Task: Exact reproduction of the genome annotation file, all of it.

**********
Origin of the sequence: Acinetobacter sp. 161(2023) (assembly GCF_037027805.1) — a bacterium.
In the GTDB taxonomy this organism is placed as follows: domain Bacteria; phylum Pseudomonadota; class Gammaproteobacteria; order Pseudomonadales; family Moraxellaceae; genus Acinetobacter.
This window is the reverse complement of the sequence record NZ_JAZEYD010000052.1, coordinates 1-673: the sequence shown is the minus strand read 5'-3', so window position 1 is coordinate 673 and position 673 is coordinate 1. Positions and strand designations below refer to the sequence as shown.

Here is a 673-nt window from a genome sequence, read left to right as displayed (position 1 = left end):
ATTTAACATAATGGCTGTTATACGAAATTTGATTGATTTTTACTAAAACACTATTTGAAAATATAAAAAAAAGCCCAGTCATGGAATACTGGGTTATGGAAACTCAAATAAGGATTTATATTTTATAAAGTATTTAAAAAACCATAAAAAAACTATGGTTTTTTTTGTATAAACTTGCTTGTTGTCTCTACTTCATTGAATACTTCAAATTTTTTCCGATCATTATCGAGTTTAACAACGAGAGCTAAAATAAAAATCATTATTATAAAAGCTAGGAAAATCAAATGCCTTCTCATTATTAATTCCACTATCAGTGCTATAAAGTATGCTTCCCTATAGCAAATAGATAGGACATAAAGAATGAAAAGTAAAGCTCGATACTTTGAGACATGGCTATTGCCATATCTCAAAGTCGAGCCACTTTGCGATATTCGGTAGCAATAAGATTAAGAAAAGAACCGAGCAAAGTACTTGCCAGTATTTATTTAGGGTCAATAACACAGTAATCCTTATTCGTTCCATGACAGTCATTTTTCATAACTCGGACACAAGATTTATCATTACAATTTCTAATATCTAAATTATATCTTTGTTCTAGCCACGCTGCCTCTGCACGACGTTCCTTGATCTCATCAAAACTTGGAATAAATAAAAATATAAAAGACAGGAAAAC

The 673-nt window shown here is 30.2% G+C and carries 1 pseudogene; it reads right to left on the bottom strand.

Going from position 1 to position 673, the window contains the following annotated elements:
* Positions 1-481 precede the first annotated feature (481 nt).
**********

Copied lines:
Origin of the sequence: Acinetobacter sp. 161(2023) (assembly GCF_037027805.1) — a bacterium.
In the GTDB taxonomy this organism is placed as follows: domain Bacteria; phylum Pseudomonadota; class Gammaproteobacteria; order Pseudomonadales; family Moraxellaceae; genus Acinetobacter.
This window is the reverse complement of the sequence record NZ_JAZEYD010000052.1, coordinates 1-673: the sequence shown is the minus strand read 5'-3', so window position 1 is coordinate 673 and position 673 is coordinate 1. Positions and strand designations below refer to the sequence as shown.

Here is a 673-nt window from a genome sequence, read left to right as displayed (position 1 = left end):
ATTTAACATAATGGCTGTTATACGAAATTTGATTGATTTTTACTAAAACACTATTTGAAAATATAAAAAAAAGCCCAGTCATGGAATACTGGGTTATGGAAACTCAAATAAGGATTTATATTTTATAAAGTATTTAAAAAACCATAAAAAAACTATGGTTTTTTTTGTATAAACTTGCTTGTTGTCTCTACTTCATTGAATACTTCAAATTTTTTCCGATCATTATCGAGTTTAACAACGAGAGCTAAAATAAAAATCATTATTATAAAAGCTAGGAAAATCAAATGCCTTCTCATTATTAATTCCACTATCAGTGCTATAAAGTATGCTTCCCTATAGCAAATAGATAGGACATAAAGAATGAAAAGTAAAGCTCGATACTTTGAGACATGGCTATTGCCATATCTCAAAGTCGAGCCACTTTGCGATATTCGGTAGCAATAAGATTAAGAAAAGAACCGAGCAAAGTACTTGCCAGTATTTATTTAGGGTCAATAACACAGTAATCCTTATTCGTTCCATGACAGTCATTTTTCATAACTCGGACACAAGATTTATCATTACAATTTCTAATATCTAAATTATATCTTTGTTCTAGCCACGCTGCCTCTGCACGACGTTCCTTGATCTCATCAAAACTTGGAATAAATAAAAATATAAAAGACAGGAAAAC

The 673-nt window shown here is 30.2% G+C and carries 1 pseudogene; it reads right to left on the bottom strand.

Going from position 1 to position 673, the window contains the following annotated elements:
* Positions 1-481 precede the first annotated feature (481 nt).